Confession: As a new teacher, I often struggled to teach students to read.
The main reason was that I didn’t provide students with the 3 essential reading skills.
Many of the activities, techniques and strategies I used—Looking at flashcards, using a mastery folder, LSCWC—relied on students’ visual memory. There is a limit to how much we can retain and then recall when needed. If students are not taught about decoding, then even for words that are easily decodable they can struggle.
So how do we help students learn to read with less struggle? We help them learn to decode and build the three essential reading skills.
3 Essential Reading Skills
The essential reading skills are blending, segmenting and manipulation. Let’s take a look at all three.
What is blending?
Blending is being able to push sounds together to build words. For example, /s/ /a/ /t/ = sat.
What is segmenting?
Segmenting is the ability to be able to pull apart individual sounds in words. For example: sat: /s/ /a/ /t/.
What is manipulation?
Phoneme manipulation is being able to insert and delete sounds in words. This skill is important as it allows readers to test alternatives for spellings that represent more than one sound.
Examples of manipulation include saying mat without the m or changing the middle sound in sat to make a new word, like sit.
Practice Essential Reading Skills
If your students are demonstrating poor segmenting, blending and manipulation skills then try these ideas:
1. Listening for sounds in words
Try this with younger children who are just starting out with the concept of reading. Say, “I see the ‘sun,’ what’s the first sound you hear in the word sun.”
Tip: When you are trying this activity initially, choose words that start with a sound that can be held, such as the /s/ in sun. You may need to really hold the first sound to emphasise it to younger children.
When children are able to identify the initial sound, then move on to try the end and middle sounds. Again, sun is good to use as you can hold the final sound to emphasise it. Other words to try include sat, sit, mat, man, map, nap. Think of short 3-letter words that have a consonant, vowel and consonant (CVC).
You can also play games like ‘eye-spy’ with younger students. Point out an object, saying, “I spy a mmmuuugg.” Students need to blend the sounds together to tell me the word.
2. Sound deletion
Being able to delete or add sounds in words is important for reading. Many students who have problems with hearing sounds in words will struggle to be able to do this at first. For this activity students will practice saying words by deleting some of the sounds.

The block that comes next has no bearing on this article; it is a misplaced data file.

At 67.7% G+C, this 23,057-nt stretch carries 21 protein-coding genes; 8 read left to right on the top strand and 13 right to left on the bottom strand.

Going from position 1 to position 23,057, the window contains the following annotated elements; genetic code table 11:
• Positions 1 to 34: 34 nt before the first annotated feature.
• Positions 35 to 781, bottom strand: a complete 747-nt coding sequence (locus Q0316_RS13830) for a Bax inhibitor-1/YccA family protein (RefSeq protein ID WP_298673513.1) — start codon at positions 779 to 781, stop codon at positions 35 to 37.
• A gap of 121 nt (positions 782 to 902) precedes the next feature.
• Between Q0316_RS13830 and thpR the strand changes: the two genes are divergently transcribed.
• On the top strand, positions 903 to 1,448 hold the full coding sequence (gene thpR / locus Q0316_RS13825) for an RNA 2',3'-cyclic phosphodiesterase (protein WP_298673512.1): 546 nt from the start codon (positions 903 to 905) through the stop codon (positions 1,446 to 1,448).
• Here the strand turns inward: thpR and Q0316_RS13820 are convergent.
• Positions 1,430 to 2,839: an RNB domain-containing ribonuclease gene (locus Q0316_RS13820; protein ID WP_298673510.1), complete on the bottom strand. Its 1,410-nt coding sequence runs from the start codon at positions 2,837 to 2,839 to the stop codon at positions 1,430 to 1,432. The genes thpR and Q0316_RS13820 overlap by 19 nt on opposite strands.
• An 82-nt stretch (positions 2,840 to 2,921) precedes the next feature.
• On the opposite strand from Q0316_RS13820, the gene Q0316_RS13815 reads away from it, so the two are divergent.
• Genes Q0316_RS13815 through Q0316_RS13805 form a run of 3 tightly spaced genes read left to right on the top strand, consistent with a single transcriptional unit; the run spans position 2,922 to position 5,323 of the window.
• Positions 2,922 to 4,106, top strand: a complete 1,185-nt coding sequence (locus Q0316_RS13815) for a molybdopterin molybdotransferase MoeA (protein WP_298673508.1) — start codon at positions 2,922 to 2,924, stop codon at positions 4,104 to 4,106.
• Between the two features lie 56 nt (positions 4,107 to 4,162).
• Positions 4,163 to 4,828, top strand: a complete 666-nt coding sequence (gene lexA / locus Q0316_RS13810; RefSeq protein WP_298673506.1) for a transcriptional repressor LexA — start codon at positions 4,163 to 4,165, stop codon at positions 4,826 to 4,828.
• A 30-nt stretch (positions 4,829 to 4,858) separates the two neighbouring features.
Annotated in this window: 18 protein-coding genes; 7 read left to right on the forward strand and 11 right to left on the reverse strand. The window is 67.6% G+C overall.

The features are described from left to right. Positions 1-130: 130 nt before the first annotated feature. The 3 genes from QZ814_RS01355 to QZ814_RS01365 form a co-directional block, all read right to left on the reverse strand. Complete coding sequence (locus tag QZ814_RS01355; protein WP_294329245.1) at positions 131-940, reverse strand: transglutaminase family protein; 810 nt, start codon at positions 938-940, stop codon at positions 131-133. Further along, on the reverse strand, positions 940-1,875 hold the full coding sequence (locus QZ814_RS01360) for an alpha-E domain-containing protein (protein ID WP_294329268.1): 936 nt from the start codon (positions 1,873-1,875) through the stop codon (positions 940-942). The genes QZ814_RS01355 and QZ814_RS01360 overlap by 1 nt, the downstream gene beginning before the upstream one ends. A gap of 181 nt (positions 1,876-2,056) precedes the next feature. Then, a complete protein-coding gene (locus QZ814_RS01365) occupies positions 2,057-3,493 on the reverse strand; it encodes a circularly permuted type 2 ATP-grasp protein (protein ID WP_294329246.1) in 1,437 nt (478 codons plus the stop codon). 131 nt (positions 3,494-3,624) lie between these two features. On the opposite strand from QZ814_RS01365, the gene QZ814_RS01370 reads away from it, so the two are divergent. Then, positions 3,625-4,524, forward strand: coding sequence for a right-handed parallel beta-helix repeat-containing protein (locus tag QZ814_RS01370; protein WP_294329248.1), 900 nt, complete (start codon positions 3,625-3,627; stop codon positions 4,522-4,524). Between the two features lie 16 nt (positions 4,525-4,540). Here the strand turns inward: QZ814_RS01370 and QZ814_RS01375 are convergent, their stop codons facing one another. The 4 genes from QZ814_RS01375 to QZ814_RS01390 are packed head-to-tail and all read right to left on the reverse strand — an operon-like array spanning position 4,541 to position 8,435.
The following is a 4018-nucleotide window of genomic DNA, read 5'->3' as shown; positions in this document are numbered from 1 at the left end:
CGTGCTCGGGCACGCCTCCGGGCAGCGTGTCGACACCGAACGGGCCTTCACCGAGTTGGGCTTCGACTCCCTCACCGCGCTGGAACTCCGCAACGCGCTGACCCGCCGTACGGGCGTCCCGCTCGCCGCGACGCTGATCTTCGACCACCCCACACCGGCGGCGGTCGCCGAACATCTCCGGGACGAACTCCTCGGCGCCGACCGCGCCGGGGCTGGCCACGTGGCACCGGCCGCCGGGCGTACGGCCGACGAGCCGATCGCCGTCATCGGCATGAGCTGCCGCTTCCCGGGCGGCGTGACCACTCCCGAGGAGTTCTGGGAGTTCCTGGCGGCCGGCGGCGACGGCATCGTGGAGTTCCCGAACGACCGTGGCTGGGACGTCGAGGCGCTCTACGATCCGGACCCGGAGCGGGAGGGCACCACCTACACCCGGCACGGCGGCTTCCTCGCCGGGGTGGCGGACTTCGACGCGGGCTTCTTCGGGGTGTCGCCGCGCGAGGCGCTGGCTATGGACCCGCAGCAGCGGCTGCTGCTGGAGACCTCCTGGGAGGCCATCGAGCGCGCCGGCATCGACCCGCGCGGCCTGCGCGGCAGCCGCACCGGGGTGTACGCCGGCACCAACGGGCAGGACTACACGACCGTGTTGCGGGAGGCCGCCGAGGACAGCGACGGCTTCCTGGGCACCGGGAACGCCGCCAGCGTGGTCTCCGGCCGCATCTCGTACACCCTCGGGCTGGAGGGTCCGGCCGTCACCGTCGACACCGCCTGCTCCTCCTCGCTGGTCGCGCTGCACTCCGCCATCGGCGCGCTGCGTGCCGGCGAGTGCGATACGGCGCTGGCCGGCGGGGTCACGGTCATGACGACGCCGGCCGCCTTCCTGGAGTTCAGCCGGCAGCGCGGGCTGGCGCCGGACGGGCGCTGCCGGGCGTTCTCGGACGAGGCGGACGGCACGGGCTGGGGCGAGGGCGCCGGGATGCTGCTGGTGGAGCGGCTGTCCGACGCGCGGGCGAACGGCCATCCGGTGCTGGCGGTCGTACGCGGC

For young children or those who haven’t had much practice with this, start with deleting the initial sound in words. For instance, get students to say a word without the first sound. Again, you can start with your simple CVC words. Say ‘mat’ without the ‘m.’ Say ‘Tom’ without the ‘t.’
If you have older students use words that have 4 or 5 sounds (CVCC, CCVCC, CVCCC, CCCVC etc). Say ‘slump’ without the ‘s.’ You can also move on to removing sounds either in the middle of the word or at the end of the word. Say ‘clump’ without the ‘l’ or say ‘print’ without the ‘t.’
3. Sound substitution
To extend the sound deletion activity, have students change sounds in words to make new words. (If you have students write the words on whiteboards, this activity serves as writing practice too.)
Ask students to change ‘mat’ into ‘sat’ or ‘spend’ into ‘spent’.
Before they make the new word, discuss which sound they are changing. Is it the first, second or third sound? It’s important to only change one sound at a time.
Have fun with this activity by using made up words. For example, change ‘block’ into ‘blon.’ This helps students really listen to the sounds in the words.
4. Brainstorming sounds
If you’ve been working on a particular sound with your class, have students brainstorm other words that have that sound. For example, you might have been looking at the digraph ‘sh’. As a class have your students share all the other words they know that have the sound ‘sh’.
This activity means that students help to make the word lists, rather than the teacher always providing the words.
5. Grouping sounds
If you’re working with one sound, but different spellings (such as sound /ae/), practice grouping the words according to their spelling. E.g. ‘a-e’: cake, ‘ai’: train, ‘ay’: say, ‘ea’: break. Highlight to your students that they all have the same /ae/ sound but that it can be spelled in these different ways.
Below are some examples of how my students have grouped particular sounds.
Games like What Sound Next and Change the Sound make practicing these reading skills fun. For more games and activities to practice essential reading skills, digraphs, CVC words and more, you’ll love the Complete Phonics Kit.
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